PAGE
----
The biggest construction of fortifications in Wales took place during the reign of Edward I in the 13th century. These castles were not only built to deter an invader, but to control the frequent Welsh uprisings. Nowhere is this more prominent, and the existing structure still as intimidating, than at Caernarfon Castle. This is a World Heritage Site, completely dominated by the Castle, Town Walls, Towers, and Gateways.

The multi-award winning restoration programme at Grade I listed Blencowe Hall helped secure Donald Insall Associates ongoing reputation for thoughtful design within the historic environment.

Caernarfon Castle parallels the ambitions set at Blencowe, and has been a project that has involved intervention with new design but also involving highly complex consideration of existing fabric and proposed user requirements.

The Practice has recently completed the enhanced Entrance and Ticketing facility at Caernarfon Castle, which is visited by approximately 200,000 visitors annually. There was a need to make improvements to the existing visitor entrance to the castle to bring them up to a standard appropriate for a world class heritage site. Fundamental to our approach has been to define a succinct conservation narrative worthy of its highly sensitive setting. Accordingly, designs were developed which not only remained sensitive to the archaeological and historical significance of the Scheduled Monument, but which also seek to amplify the key interpretative elements of why this castle is so unique among its counterparts. The castle is furnished to repel attackers, while minimising exposure of the defenders (arrow loops, crenulations, machicolations, murder holes). Our new design includes a glass structure which emulates and emphasises the unique structural features of the Kingsgate Entrance within its construction.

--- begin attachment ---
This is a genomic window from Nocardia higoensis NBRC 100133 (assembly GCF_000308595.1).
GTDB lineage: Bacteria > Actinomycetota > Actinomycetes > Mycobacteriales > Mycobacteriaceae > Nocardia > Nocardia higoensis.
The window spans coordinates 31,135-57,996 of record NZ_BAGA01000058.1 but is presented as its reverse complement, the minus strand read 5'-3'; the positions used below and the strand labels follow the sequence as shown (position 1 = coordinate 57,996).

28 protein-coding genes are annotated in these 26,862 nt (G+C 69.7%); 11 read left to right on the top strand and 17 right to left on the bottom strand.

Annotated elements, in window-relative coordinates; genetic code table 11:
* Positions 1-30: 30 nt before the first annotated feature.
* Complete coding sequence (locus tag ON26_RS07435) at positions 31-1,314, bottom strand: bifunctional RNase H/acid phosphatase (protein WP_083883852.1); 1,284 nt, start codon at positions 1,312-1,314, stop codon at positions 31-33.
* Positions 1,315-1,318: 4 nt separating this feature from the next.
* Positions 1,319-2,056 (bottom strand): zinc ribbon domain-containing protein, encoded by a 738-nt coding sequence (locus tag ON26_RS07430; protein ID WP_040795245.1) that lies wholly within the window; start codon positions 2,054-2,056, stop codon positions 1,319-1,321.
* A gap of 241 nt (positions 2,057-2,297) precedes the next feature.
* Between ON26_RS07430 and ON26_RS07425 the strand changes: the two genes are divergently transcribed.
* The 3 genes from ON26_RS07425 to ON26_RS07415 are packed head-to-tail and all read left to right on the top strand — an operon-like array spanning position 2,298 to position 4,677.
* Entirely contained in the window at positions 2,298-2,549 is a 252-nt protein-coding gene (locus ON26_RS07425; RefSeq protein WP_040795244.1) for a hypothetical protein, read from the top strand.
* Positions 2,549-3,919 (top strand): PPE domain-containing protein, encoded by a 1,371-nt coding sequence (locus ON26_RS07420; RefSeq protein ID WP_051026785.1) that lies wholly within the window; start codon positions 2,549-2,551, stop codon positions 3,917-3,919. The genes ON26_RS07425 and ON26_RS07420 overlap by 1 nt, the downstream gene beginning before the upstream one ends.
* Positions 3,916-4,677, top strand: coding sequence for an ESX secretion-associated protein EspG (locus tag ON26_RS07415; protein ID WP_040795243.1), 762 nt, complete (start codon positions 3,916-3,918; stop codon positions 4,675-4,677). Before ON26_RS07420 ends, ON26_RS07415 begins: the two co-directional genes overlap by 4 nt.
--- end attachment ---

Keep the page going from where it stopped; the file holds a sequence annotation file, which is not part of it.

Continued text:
The design incorporates a unique glass and stainless steel structure, which demands a delicate and dynamic position within the gatehouse passage. The structure is completely freestanding so as to reduce the impact on the historic fabric and the form. Furthermore, the roof structure is completely transparent and fabricated out of glass, including the roof beams, to allow visibility for the visitor and to help encourage an understanding of the unique defensive features present in the Kingsgate. The structural frame itself has been detailed meticulously, with all services and rainwater features designed to minimise impact of new interventions within the sensitive setting. The success of the project rests with its ability to sit serenely and quietly. The glazed screen walls are held in place with a slender stainless steel frame and the positioning of the structural elements complements the positions of all unique architectural features within the castle. It is intended to draw attention to the otherwise lost historic backdrop of the ruinous fragments.

The next stage of design for the Visitor Centre at Caernarfon Castle is now in Brief development stage, involving full consultation with the various and wide-ranging Cadw stakeholder team and custodians.